I hope the issue gets resolved quickly for you!
     
  4. BigB08822

    BigB08822 Well-Known Member

    20,818
    2,371
    113
    Don't let the bully win! Just ignore her. You are making the complaint and hopefully they will take care of it. Frankly, if she has had complaints about her before then she should be fired or moved to a position where she works alone in a cubicle. Anyone can have a bad day, I get that, but she has apparently been bullying people for years. That is unacceptable but her behavior will continue as long as she continues to keep her job with no consequences. Is she in any kind of supervisor position or does she just like to bully people, even those on the same level as her? I really hate people like this but I tell myself that they usually act this way because they are extremely unhappy or lacking something in their own life. It doesn't justify it but it helps me to know that even the bully has problems and to not let her problems become my problems.
     
  5. Scintillation

    Scintillation New Member

    2,727
    542
    0
    Be strong. From now on whatever she does or says to you immediately record it so you can inform HR about her behavior in detail. She may be dealing with her issues of her own, or maybe she's just a bitch by nature. Whatever the reason she should have the ability to conduct herself in professional manner at work, and if she's not she needs to face the consequences.
    We're having issues with another manager in our company and are currently building up a case against them for HR. The final straw was when he blatantly told an employee that she may as well put in her 2 weeks since he was going to have her fired soon anyway. All for being 2 minutes late.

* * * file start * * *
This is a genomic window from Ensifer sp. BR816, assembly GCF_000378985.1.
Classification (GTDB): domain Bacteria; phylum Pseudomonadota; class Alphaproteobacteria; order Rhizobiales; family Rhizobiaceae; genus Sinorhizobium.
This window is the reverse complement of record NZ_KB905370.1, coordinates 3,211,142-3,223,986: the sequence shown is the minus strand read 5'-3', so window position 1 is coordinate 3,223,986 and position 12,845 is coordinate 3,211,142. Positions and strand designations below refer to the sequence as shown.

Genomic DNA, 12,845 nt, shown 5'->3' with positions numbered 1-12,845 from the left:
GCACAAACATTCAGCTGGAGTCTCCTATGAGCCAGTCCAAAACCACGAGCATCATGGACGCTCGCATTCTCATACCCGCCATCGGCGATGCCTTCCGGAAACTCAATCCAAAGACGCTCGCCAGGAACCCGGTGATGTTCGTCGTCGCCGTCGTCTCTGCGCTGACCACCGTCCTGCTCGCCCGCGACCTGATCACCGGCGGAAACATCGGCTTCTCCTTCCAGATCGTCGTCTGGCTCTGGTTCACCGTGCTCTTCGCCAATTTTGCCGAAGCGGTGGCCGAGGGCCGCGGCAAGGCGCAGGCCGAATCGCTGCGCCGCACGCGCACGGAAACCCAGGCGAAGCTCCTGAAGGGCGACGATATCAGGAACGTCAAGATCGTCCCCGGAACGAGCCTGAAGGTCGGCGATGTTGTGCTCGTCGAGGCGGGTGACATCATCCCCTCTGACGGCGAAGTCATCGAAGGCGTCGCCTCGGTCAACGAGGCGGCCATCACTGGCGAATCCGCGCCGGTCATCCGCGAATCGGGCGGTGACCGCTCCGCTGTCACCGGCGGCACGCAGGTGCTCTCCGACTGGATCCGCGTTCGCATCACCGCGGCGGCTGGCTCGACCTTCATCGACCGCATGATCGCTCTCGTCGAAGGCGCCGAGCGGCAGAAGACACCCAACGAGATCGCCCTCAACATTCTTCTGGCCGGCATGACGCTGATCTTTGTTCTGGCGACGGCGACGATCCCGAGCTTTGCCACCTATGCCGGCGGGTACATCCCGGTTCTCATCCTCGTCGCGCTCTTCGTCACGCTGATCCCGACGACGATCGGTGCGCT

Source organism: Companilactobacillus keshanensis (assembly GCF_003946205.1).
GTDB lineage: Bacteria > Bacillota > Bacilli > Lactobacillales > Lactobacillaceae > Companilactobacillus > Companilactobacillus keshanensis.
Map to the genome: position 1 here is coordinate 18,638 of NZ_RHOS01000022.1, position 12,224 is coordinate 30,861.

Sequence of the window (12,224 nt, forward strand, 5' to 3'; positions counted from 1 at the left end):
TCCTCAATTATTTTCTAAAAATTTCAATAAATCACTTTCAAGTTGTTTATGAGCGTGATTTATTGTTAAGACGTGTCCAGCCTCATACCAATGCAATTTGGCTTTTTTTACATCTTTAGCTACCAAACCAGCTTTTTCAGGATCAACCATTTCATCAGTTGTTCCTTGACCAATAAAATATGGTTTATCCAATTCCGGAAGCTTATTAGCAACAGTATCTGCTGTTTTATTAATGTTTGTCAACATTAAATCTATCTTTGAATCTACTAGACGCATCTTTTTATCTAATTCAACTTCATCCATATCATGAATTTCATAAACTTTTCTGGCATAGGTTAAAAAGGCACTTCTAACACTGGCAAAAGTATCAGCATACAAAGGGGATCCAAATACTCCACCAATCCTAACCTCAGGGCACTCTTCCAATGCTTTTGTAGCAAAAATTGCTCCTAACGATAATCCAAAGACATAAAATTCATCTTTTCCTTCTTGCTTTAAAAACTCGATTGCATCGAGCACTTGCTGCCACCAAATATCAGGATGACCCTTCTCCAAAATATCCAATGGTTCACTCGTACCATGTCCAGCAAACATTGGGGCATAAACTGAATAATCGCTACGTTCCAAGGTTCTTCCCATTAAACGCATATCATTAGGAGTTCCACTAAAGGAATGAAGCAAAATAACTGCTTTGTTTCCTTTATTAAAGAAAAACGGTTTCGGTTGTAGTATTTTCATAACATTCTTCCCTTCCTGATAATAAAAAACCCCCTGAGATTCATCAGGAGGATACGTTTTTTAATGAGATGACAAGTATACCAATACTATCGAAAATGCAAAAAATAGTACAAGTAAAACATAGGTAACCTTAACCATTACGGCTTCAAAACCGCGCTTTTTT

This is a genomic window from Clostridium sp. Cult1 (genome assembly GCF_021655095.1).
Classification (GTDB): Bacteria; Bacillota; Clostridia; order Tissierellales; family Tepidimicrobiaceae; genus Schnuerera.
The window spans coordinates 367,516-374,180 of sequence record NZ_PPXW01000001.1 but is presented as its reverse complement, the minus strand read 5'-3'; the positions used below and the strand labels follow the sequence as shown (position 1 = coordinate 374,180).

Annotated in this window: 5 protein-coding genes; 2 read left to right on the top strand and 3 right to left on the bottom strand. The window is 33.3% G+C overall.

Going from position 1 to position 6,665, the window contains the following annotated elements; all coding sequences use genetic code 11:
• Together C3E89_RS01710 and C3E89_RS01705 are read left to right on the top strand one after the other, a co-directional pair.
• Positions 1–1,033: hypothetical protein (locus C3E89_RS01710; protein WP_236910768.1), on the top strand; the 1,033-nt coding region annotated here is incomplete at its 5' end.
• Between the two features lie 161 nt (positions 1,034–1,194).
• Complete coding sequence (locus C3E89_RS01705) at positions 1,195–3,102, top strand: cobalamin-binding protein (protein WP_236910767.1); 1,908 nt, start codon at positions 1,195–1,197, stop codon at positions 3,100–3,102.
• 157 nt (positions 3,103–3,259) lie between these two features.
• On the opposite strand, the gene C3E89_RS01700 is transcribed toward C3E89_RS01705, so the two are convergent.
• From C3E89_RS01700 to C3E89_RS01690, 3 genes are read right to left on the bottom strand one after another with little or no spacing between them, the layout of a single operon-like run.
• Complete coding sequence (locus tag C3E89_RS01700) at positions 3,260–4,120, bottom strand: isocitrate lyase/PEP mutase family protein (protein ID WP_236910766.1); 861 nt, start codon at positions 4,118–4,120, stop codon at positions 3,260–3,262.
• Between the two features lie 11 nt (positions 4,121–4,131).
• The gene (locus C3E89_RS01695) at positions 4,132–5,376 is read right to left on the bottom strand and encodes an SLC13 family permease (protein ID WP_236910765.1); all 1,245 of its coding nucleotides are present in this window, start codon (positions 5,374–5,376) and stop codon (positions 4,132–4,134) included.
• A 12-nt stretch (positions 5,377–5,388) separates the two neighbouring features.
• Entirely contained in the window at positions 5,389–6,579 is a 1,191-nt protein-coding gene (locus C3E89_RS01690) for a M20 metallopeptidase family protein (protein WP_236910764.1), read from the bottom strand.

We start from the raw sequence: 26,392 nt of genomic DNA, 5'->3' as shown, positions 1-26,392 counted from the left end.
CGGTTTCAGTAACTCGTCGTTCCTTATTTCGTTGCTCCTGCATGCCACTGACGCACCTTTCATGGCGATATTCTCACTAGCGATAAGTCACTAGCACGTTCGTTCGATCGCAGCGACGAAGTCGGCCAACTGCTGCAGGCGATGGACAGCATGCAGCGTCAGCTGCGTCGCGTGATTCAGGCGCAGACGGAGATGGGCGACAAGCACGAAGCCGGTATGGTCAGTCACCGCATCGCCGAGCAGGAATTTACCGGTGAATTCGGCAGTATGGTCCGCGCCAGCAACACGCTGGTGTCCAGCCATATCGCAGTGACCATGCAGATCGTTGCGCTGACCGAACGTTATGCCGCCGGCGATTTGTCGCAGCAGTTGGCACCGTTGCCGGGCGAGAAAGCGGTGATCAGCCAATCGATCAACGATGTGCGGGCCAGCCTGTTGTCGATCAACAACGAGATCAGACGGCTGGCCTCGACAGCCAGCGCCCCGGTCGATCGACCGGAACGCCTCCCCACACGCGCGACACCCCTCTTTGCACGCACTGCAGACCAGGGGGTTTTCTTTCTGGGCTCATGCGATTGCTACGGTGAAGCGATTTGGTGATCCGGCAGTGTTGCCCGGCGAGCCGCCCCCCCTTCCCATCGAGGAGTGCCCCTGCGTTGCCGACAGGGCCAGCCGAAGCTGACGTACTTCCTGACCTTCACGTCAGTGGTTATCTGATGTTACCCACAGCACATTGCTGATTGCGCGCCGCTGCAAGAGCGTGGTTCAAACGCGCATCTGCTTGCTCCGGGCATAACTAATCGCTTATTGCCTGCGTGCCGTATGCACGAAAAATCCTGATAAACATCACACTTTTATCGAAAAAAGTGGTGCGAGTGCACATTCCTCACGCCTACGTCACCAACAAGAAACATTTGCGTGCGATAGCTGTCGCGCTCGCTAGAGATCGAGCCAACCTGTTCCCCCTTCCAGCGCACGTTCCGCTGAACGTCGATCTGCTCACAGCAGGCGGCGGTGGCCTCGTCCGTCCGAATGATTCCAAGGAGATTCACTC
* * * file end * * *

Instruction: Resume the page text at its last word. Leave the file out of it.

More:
6. Aussie Willy

    Aussie Willy Well-Known Member

    18,134
    2,164
    113
    Thanks for the responses. I appreciate the support. It does make me feel better.

    She is in a senior position with a title of manager. I take direction and instruction from her and I have work directly with her. Makes it very difficult to ignore.

    I think HR are glad I have put in a formal complaint because they can then do something about it. Just saying things here and there doesn't really work because they need to have things documented and evidence. Good thing the HR person is one of the people who has seen me upset when she has been nasty so she has a good idea of how many times it has happened. And she did it in a meeting once where there were three others, including the HR person.

    This person also has reported depression and other extenuating factors to justify her behaviour. It is probably a reason why I haven't lodged a formal complaint before but recently it has become so personal that I can't handle it anymore.
     
    Ozzisk8tr and (deleted member) like this.
  7. skateboy

    skateboy Well-Known Member

    4,366
    916
    113
    Hey AW, I feel your pain, as I've been through similar experiences.

    Forgive me for assuming, but one of the things that may make you uncomfortable with this is that you probably don't like confrontation. (???) I really hate it and when I've been forced to stick up for myself against a bully it bothers me very much. But I've gotten much better at it, knowing that standing up for myself is absolutely the right thing to do.

    Good for you for taking action! This bully now knows that she can't get away with her despicable behavior toward you, at least not without some very real consequences. I'll bet from now on, she'll think twice before treating you like a second class citizen.
     
  8. sk9tingfan

    sk9tingfan Well-Known Member

    1,956
    286
    83
    I'm not sure how the HR environment works in Australia, but use of the term "hostile work environment" when discribing the behavior of another employee is effective when used with superiors/HR in the US. Just a thought.
     
  9. Rob

    Rob Beach Bum

    13,411
    1,862
    113
    Sounds like you'd already expressed your opinion that her method of communication was unacceptable. If she did this before in front of HR, and nothing changed, then you did the right thing by filing the complaint. Now don't let her actions get to you, go about your job, and let HR handle it. Sounds like she needs some behavioral coaching.